There is a fundamental gap in understanding the neural bases for childhood developmental stuttering, particularly with respect to why certain children recover naturally whereas others continue to stutter throughout life and why there is a greater probability of recovery among girls than boys. The long-term goal in this research is to identify neural markers for stuttering and to develop interventions that lead to behavioral and neurophysiological normalization in speech. The overall objective in this application is to identify structural and functional neural markers of stuttering close to symptom onset and determine gender-specific brain developmental trajectory markers that serve to differentiate those children who do or do not recover from stuttering. The central hypothesis is that both boys and girls with persistent stuttering have weaker structural and functional connectivity in brain regions interconnected by the left superior longitudinal fasciculus encompassing ventral premotor and precentral motor areas. Children who recover from stuttering are expected to exhibit developmental brain trajectories that become increasingly similar to controls with increasing age. On the other hand, children who continue to stutter are expected to exhibit less normalization, but a compensatory connectivity in the right hemisphere. The rationale that underlies the proposed research is that an improved understanding of the complex neural phenotypes in stuttering may ultimately lead to identification of neural targets for developing therapeutic interventions. Thus, the proposed research is relevant to that part of NIH's mission that pertains to developing fundamental knowledge to reduce the burdens of illness and disability. Guided by strong preliminary data, the central hypotheses will be tested by pursuing two specific aims: 1) Determine brain structural and functional correlates of early childhood stuttering;and 2) Determine gender-specific neural markers that characterize stuttering persistence. For both aims, already established methods in diffusion tensor imaging and functional connectivity analyses will be used to acquire objective brain data, which will be taken longitudinally from boys and girls beginning as close as possible to stuttering onset. The proposed work is potentially innovative, as it will be the first series of studies designed specifically to identify the sexual dimorphism and the neural bases of risk and persistence of developmental stuttering during early childhood. The results will be significant, because they will provide novel information on the correlation of brain development and gender with stuttering persistence versus recovery. Such results will have an important positive impact, as they will provide markers for early diagnosis and guide future research in identifying specific neural targets for therapy that may differ for boys versus girls who stutter.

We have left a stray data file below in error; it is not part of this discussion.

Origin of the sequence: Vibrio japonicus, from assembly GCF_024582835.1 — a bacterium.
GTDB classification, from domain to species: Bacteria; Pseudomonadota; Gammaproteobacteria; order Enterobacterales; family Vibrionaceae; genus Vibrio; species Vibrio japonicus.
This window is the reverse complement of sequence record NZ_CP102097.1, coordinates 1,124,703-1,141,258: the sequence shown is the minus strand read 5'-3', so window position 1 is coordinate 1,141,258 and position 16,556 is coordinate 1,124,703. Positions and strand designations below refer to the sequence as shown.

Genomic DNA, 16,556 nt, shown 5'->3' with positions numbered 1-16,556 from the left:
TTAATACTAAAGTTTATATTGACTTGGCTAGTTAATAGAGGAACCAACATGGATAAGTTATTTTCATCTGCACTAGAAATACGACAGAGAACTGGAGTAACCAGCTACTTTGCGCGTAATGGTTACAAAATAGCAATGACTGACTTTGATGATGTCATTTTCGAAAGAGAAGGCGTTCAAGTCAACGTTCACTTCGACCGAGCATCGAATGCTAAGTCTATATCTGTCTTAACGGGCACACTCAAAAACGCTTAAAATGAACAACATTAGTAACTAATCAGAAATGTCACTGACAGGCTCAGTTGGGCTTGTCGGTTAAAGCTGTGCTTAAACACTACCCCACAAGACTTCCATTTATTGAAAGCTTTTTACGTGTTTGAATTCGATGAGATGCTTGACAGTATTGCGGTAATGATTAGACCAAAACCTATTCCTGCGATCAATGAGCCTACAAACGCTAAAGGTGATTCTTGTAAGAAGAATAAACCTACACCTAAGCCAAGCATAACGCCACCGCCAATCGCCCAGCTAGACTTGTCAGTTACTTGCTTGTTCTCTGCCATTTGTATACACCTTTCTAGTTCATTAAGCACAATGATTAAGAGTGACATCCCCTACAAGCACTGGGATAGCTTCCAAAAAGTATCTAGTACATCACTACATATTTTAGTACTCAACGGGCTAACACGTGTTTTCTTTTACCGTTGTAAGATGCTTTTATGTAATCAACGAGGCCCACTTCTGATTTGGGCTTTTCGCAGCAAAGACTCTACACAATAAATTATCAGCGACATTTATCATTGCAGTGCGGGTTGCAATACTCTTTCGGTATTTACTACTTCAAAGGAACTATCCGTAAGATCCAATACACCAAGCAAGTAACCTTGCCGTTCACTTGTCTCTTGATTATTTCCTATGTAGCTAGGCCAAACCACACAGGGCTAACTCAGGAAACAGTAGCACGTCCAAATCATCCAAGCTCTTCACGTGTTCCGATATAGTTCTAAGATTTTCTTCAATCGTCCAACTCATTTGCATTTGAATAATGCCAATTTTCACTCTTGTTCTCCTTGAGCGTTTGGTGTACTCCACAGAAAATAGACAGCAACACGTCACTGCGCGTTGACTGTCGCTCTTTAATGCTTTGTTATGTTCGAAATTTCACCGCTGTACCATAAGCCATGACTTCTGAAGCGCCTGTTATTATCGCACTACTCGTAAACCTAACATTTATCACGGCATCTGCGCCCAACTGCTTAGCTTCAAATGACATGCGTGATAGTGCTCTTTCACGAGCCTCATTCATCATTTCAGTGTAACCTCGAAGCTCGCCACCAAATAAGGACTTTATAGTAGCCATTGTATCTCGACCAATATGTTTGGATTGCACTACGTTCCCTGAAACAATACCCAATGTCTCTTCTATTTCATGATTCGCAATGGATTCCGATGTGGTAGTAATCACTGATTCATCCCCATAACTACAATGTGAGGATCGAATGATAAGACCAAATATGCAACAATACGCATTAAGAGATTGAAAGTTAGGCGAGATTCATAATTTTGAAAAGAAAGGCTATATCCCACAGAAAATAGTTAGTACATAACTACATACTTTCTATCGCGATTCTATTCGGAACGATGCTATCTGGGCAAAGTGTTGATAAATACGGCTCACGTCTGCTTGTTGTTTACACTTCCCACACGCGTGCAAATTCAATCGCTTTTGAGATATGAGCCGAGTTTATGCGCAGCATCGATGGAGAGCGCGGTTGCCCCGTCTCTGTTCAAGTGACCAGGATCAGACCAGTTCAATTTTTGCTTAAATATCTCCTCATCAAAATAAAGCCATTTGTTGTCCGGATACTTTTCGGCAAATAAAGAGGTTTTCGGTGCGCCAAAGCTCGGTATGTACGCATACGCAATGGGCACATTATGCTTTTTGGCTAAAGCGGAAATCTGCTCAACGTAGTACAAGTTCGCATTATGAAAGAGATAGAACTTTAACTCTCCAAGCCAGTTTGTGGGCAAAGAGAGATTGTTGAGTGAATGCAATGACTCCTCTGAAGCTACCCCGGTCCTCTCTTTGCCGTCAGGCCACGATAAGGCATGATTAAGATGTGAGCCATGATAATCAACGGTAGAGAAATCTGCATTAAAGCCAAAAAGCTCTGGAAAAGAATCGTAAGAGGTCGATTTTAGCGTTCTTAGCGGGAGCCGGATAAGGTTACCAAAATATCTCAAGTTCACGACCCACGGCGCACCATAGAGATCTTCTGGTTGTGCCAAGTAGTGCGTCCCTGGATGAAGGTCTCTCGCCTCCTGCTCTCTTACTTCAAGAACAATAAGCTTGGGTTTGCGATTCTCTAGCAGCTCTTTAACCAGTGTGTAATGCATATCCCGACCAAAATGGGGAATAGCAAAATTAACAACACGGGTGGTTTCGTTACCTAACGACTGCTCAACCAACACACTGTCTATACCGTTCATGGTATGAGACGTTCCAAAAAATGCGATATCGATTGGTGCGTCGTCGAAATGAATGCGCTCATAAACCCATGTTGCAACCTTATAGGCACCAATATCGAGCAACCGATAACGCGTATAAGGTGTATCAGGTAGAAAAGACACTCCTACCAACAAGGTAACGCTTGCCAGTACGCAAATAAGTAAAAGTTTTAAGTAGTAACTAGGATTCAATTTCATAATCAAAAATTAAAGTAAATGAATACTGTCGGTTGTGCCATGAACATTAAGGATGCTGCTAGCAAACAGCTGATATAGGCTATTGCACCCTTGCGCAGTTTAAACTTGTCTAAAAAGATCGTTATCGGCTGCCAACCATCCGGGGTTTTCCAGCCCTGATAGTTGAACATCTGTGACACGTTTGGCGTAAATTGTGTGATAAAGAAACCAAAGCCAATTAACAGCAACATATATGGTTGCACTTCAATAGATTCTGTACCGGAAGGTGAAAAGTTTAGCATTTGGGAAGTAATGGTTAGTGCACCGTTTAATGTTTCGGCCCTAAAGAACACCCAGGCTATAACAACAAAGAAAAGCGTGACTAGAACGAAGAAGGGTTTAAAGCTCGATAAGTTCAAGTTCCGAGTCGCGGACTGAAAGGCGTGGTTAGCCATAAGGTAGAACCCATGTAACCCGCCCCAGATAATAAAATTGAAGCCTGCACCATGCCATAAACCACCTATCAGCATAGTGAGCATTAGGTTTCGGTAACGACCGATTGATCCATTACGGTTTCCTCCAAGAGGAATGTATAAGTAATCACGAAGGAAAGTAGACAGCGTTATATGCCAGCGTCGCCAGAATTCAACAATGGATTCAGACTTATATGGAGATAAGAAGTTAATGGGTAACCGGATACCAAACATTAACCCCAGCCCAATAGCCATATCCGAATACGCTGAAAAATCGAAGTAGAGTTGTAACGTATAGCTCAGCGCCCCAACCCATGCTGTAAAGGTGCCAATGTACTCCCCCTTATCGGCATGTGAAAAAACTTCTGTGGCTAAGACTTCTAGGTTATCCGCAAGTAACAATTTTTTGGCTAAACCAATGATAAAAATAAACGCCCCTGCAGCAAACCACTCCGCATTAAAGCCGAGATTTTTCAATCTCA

The proposed studies address an important and under-investigated area of childhood developmental stuttering that frequently lead to a chronic manifestation in many more males than females. The results from this research are expected to have an important positive impact, as they will help in the identification of gender-specific neural markers that correlate with persistent stuttering. This may, in turn, guide clinical practices in terms of prioritizing intervention and testing of specific neural targets for treatment.